When Charles Dickens created the character of Fagin in Oliver Twist, he gave birth to one of the most infamous personas in English literature. Few people know that Dickens' portrait of ...
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When Charles Dickens created the character of Fagin in Oliver Twist, he gave birth to one of the most infamous personas in English literature. Few people know that Dickens' portrait of Fagin was possibly based on the Jewish receiver and fencer of stolen goods, Ikey Solomon. Much as been written about Ikey's exploits, his amazing and daring prison escapes capturing people's imaginations through the generations. The First Fagin recreates the fantastical life of Ikey Solomon, the most famous criminal of his age. From London's dens of vice, to Newgate jail to Australia's prison shores, Ikey takes us on a journey into crime, punishment, adventure and love whilst struggling against the transportation system of 19th century England. Written by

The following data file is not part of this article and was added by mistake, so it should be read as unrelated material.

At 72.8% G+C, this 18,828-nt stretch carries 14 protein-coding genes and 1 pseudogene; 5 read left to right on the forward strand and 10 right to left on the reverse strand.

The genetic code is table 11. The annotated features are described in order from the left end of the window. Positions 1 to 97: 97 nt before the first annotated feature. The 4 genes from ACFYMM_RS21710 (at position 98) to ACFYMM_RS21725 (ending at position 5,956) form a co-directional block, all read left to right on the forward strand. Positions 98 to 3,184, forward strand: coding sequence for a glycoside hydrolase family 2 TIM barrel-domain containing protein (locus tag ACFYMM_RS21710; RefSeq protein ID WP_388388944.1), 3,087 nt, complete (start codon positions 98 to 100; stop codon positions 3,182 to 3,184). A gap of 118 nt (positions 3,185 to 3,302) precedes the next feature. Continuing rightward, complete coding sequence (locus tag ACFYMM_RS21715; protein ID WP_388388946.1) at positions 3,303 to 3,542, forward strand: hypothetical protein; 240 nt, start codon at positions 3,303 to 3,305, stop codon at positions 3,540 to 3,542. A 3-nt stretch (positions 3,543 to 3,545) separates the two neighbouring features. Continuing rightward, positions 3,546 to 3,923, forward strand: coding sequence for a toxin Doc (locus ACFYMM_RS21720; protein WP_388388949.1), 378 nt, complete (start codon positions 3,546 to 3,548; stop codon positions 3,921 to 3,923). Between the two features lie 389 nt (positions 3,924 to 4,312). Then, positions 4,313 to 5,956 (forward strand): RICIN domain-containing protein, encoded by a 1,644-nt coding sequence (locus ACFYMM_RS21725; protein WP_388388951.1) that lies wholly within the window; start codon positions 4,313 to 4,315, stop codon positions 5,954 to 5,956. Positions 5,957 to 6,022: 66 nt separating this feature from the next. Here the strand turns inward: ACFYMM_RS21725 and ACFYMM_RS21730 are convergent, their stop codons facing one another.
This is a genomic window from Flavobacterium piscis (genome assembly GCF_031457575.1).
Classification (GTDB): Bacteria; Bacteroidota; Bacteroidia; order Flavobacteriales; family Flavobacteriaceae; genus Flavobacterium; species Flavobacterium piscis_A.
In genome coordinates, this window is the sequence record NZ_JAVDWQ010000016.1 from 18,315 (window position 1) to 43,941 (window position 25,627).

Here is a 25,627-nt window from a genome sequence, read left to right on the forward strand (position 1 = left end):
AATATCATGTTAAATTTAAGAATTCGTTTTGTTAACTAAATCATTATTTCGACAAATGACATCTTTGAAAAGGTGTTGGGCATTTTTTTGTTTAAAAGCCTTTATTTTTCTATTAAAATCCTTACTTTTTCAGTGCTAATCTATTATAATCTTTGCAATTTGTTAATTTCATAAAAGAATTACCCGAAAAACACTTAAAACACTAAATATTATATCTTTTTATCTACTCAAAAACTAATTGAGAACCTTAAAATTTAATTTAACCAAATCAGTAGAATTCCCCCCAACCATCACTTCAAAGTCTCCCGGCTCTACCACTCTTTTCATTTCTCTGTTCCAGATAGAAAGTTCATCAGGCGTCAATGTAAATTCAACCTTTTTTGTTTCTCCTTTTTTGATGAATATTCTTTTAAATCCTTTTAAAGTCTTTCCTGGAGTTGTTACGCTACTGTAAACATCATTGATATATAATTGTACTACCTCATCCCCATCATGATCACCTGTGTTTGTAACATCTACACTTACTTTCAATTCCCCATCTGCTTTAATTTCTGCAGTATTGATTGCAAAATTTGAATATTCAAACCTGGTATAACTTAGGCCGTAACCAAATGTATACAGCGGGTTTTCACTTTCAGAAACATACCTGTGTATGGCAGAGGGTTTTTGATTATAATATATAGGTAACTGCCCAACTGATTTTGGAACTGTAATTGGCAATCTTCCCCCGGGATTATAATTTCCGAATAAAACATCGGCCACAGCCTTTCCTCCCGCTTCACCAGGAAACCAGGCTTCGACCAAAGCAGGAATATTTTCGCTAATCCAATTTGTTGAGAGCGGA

Alan Rosenthal and Helen Gaynor
From New York to Hobart, and from the darkest jails and prison ships of England to the penal colony of Port Arthur, "The First Fagin' brings to life the passionate love and dramatic adventures of Ikey Solomon, family man, fence, and Charles Dickens' inspiration for Fagin. See more »
Reading the stories of Charles Dickens Oliver Twist you are taken to a time of the ups and downs of this most famous protagonist. In the movie The First Fagin, you are taken to the alleged basis of Dickens character Isaac "Ikey" Solomon, a 19th century Jewish convict who garnered headlines by his tumultuous life. This docudrama blends flashbacks from the central characters as he served witness to the misfortunes that happen to him and his family. He always wanted to live a straight and narrow life but his situation forced him into a world of pick pocketing that lead to a spiral of events that led him right to the other side of the world in Australian penal colony. What emerges is a folk hero of sorts that faces anti Semitism and a justice system that placed a huge burden on his life. Saw this film as part of the Atlanta Jewish Film Festival.
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